My PanAmazing Volunteer Experience

It’s been over a month since my volunteer experience at the 2015 Pan Am and Para PanAm games in Toronto finished. I signed up to volunteer to be a part of something bigger in my community that would likely be one in a lifetime. And yes, while there were definitely many moments of tedium, uncertainty, and inconvenience to my family and work, it was an experience that I value wholeheartedly—my PanAmazing volunteer experience.

When I put in my application in the summer of 2014 to volunteer at the 2015 Pan Am Games, I didn’t really know what was in store for me. When the organizing committee sent me my assignment in February 2015, I must admit that my first reaction to joining the Fleet Transportation team as a driver was one of disappointment. Knowing up front that I would not be driving athletes, it didn’t seem like a particularly fulfilling experience. Thanks to some insightful comments from other volunteers made on our FaceBook volunteer group, I realized that if I wasn’t volunteering with the spirit of

pitching in to do whatever is needed, I was not doing this for the right reason–to help the games come off as a success. I decided to change my mindset and commit to the driver experience.

I really must thank my family and my employer GrantBook for also supporting my volunteer commitments. My schedule had 11 shifts of 10-hours each through the duration of the games, which necessarily meant making temporary adjustments to established routines and schedules. My family pretended to moan and complain, but I think they were proud to support me. As for my work, I had already committed to volunteer prior to going through the recruiting process at GrantBook, so I was nervous about whether they would be willing to make concessions to this schedule. I didn’t need fear, they were so supportive and willing to work around my schedule. It was so great to confirm the values of volunteerism and community engagement they spouted during the interview process wasn’t just talk.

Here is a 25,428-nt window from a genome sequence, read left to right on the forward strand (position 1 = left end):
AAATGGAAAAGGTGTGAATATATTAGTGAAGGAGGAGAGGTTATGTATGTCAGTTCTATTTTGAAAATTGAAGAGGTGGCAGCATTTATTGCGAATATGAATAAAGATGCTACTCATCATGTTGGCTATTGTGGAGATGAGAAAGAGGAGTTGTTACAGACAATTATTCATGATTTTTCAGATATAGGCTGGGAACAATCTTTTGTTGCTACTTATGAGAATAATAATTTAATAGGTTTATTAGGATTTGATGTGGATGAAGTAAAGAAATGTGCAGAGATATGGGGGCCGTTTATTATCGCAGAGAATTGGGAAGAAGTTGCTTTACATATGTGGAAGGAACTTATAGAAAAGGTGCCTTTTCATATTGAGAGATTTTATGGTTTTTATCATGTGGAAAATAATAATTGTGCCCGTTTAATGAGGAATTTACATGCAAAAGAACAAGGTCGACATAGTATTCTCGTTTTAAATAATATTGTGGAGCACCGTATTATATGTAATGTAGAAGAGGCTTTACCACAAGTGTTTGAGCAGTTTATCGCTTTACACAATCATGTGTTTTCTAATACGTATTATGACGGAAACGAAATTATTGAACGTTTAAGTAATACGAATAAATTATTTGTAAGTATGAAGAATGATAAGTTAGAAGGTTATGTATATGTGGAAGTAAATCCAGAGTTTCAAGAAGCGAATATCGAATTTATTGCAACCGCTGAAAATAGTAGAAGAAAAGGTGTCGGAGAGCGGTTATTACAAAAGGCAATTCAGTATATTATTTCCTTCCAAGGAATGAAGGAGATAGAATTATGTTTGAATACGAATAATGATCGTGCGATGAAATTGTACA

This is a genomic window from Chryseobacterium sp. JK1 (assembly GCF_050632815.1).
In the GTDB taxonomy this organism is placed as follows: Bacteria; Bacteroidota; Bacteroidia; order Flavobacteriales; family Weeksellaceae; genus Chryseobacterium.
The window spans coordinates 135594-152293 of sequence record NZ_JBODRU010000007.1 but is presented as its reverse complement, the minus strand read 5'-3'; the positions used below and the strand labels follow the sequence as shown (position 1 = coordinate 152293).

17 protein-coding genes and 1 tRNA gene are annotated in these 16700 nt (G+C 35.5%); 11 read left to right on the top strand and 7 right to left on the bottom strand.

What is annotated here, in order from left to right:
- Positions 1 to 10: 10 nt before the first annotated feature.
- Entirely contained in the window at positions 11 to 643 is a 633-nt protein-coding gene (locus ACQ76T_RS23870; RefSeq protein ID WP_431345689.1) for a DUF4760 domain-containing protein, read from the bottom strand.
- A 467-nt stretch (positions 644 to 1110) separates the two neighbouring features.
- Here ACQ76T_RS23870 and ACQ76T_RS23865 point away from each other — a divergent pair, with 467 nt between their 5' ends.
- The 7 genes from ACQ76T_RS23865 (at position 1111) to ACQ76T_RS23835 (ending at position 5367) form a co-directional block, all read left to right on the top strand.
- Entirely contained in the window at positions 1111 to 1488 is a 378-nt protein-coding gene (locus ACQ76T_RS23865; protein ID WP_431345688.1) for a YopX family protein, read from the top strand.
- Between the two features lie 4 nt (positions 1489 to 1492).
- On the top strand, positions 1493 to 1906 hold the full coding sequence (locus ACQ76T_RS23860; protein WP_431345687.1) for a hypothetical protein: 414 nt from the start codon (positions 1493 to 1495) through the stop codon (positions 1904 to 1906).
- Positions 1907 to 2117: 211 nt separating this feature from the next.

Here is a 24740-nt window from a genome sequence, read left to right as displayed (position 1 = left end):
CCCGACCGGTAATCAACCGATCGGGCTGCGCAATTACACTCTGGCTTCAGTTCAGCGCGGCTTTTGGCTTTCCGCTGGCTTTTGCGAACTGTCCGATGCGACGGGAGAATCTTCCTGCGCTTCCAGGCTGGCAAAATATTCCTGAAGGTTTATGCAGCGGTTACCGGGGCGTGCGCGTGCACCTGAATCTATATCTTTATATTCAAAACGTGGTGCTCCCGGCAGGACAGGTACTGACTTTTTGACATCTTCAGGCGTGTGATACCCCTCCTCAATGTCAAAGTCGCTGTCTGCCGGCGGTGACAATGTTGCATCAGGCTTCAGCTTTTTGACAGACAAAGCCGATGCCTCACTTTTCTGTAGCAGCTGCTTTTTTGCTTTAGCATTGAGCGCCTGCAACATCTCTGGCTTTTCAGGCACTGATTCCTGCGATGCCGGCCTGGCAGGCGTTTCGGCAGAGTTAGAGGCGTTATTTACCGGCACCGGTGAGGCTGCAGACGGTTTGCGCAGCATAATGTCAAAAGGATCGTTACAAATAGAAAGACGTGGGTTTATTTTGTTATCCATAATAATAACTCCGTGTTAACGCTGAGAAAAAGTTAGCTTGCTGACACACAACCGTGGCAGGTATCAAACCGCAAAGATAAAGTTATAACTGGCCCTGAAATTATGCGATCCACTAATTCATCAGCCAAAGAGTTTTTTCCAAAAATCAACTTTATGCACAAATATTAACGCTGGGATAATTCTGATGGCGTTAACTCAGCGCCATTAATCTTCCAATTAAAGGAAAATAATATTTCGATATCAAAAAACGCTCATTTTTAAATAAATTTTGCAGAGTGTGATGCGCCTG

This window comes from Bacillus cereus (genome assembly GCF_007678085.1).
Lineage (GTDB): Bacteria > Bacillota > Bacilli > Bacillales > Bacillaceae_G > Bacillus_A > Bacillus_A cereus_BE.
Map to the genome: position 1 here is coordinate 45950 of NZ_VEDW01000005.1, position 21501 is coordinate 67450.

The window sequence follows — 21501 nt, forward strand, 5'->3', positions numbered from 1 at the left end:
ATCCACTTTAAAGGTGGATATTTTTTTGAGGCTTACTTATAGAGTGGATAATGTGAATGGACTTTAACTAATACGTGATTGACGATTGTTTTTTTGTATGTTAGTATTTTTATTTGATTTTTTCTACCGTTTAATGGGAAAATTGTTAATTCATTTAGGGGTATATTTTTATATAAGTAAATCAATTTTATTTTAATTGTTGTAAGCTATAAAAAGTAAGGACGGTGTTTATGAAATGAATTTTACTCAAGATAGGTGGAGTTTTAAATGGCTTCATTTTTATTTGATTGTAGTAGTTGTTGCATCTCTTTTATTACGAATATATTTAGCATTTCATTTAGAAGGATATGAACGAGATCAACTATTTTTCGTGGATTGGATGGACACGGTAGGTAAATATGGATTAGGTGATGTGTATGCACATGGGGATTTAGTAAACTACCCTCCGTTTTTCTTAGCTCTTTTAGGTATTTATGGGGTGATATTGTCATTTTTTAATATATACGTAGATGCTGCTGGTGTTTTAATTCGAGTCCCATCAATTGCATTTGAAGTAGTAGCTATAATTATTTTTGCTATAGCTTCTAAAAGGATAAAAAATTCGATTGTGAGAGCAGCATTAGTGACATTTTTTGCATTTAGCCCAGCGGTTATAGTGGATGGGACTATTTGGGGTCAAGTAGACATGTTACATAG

In the end, I got a tremendous satisfaction in knowing that in my small manner, I helped contribute towards pulling off an extremely successful Pan Am Games. It was a palpable energy from everyone, especially when the mood of the city changed from grumbling about the expected traffic issues to one celebrating the success of the athletes and the legacy of the games, both sporting and artistic. Especially that “TORONTO” sign installed at Nathan Phillips Square. I had a great time talking with the other volunteers who came from all across the region. There aren’t very many situations living in this large city where it’s easy to start a conversation with anyone based purely on the shared circumstance that you’re in. The common volunteer experience was an easy way to start conversation with anyone wearing the bright orange (or rather, marigold) shirt.

And so, to close out this chapter of my volunteer experiences at the Pan Am games, here’s some of the memories I will carry with me:

  • “Control, control, this is Charlie 946, radio check.” Having the radio and ear piece, and using the radio lingo was actually kind of entertaining and an indelible part of the volunteer driver experience.
  • The other indelible driver experience: staging the car at Cooper Street during the shift assignment at the Weston Hotel (WES), because there were invariably 30 to 40 cars assigned to this location. Spending more time driving the tedious circle route to Lower Jarvis, Lakeshore, Bay, and finally Queen’s Quay eastbound to move to Staging areas 2 and 1, than actually driving clients. But at least there were lots of other volunteers to chat with and share stories.
  • Having the voice of radio control in my ear, providing a calm and reassuring (and sometimes entertaining) presence through the shift.
  • Driving in the Games HOV lanes!